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Practice, Patience, Consistency: A way to help progress in the sport of CrossFit and life

My name is Tim Sellars and I’m a professional musician and a CrossFit enthusiast. These are my two passions in life and what I love to do. Through my years of performing, teaching music, and training, I’ve been connecting the dots and analyzing how both music and CrossFit relate. In my opinion, both music and CrossFit can be approached in a similar way. In music, I am splitting my time between numerous instruments; working on technique, building endurance, reaching the ‘flow’ state, and have very clear goals. With CrossFit I am also splitting my time between numerous movements; working on technique, building endurance, reaching a ‘flow’ state, and have very clear goals. As you would’ve noticed, I’m doing the same actions to get results. I’ve taken the principles that I use in my music career and apply them straight to CrossFit. For both music and CrossFit, I’ve lived by a mantra of “Practice, Patience, Consistency”. Below I break down this mantra and how it can benefit your training in CrossFit.


Practice, practice, practice! In the sport of CrossFit, music (or anything for that matter), we need to practice. There are many movements involved which will result in a time to train and a time to practice. A common thing you will hear is “I can’t do this” or “I’m never going to get this” and my response to this is “How much have you practiced this particular goal of yours?”. A common response to this is “Well…I haven’t practiced it”. If you haven’t attempted a task, then it’s unfair to tell yourself that you CAN’T do it. Once you set your goal and your vision then we need to put it into action.

An example of a practice routine could be 10 minutes after class (every second day) working on one or two specific movements or skills. Don’t try to practice every movement. Pick one or two and work through these for weeks/months. These small increments are going to speak volumes in the future. On the reverse to this, if you are working on a skill one day then don’t attack this for another month then you will most likely be at the same place you were originally at. Sometimes there is this expectation that practice has to be for hours on end to get better. 10-15 minutes can be perfect when trying to get into a new routine and this will allow for small initial achievements.

Enjoy the practice and the routines that you can set for yourself and be kind to yourself through the process.


A lot of society wants instant gratification and instant results. They want things to happen one day and have it mastered by the next. The reality is that most things take time and patience. I think once we can accept that some goals will take longer to get, then we can begin to enjoy the learning process and thrive on the ups and downs while reaching a particular standard. Where is the fun in mastering something straight away!? It’s such a buzz to be struggling and attacking a goal and then suddenly…it clicks. How did that happen? How did I just do that? You were most likely patient and TRUSTED the learning process. We have our whole lives to get something, refine it, and master it. Enjoy the process; whether it is long or short. This leads to another mantra that I live my life by. Good things take time; Play the long game.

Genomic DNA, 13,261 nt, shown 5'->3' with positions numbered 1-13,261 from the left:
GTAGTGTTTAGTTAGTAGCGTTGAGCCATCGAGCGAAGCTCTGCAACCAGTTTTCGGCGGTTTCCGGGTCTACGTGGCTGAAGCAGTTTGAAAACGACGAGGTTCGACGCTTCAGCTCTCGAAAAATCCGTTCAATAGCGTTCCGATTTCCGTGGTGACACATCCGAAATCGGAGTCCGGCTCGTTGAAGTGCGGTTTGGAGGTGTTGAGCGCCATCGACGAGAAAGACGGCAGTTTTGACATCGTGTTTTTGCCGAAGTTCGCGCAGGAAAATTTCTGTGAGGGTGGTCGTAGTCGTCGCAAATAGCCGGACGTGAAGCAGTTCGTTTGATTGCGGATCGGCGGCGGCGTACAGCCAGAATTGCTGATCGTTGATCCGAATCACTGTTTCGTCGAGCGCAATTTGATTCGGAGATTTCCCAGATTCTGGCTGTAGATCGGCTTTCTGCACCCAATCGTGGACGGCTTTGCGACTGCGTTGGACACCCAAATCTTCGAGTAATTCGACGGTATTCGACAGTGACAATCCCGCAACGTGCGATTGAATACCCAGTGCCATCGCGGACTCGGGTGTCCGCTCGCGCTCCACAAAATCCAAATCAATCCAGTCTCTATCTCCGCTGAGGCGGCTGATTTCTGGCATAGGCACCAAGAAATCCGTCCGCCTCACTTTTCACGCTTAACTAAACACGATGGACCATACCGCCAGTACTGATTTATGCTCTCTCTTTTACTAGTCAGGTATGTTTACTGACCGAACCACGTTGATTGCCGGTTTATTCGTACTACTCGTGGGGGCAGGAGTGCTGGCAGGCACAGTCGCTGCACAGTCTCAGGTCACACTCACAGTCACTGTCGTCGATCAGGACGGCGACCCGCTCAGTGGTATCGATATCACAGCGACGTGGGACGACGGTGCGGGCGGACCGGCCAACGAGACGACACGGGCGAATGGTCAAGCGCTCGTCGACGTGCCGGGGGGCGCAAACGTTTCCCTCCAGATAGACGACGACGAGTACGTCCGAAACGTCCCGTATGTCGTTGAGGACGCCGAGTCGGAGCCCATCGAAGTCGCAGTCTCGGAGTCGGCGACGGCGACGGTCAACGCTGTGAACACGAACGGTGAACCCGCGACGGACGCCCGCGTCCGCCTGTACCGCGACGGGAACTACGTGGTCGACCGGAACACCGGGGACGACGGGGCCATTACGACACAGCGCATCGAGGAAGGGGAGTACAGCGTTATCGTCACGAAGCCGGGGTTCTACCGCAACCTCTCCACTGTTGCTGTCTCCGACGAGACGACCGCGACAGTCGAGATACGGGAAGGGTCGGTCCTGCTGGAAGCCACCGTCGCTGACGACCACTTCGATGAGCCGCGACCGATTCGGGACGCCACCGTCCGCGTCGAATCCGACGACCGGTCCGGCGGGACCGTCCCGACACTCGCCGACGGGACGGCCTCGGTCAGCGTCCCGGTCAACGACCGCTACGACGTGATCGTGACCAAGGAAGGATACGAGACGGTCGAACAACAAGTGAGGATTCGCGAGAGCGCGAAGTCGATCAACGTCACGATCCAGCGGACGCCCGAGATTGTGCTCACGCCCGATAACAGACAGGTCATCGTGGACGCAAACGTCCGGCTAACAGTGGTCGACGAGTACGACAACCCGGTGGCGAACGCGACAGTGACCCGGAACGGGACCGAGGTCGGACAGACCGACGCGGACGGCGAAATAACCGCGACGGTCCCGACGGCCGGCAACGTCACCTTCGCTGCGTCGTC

Coach Tips with Coach Royce & Tim ;)


This one feeds into “practice” and is just as important. Consistency gets results. If you are consistent in your routine and/or practice, then you will succeed in your goal. Consistency means showing up everyday, having a plan, and executing that plan or desired goal. Write down your big goal with your training. This could be anything from getting your first box jump, stringing together multiple muscle ups, or improving your snatch. Then write down some smaller goals that can be ticked off on the way to the big one. This is going to hold you accountable and will help with your consistency towards a chosen task. Every week or two check in with yourself. How am I tracking? What went well or what didn’t go well in the lead up to one of the smaller goals? Being consistent in your training and your goal will allow you to get results and will translate to other parts of your life.

Any questions then please feel free to come talk to me or DM me on Facebook or Instagram @timsellarsdrums

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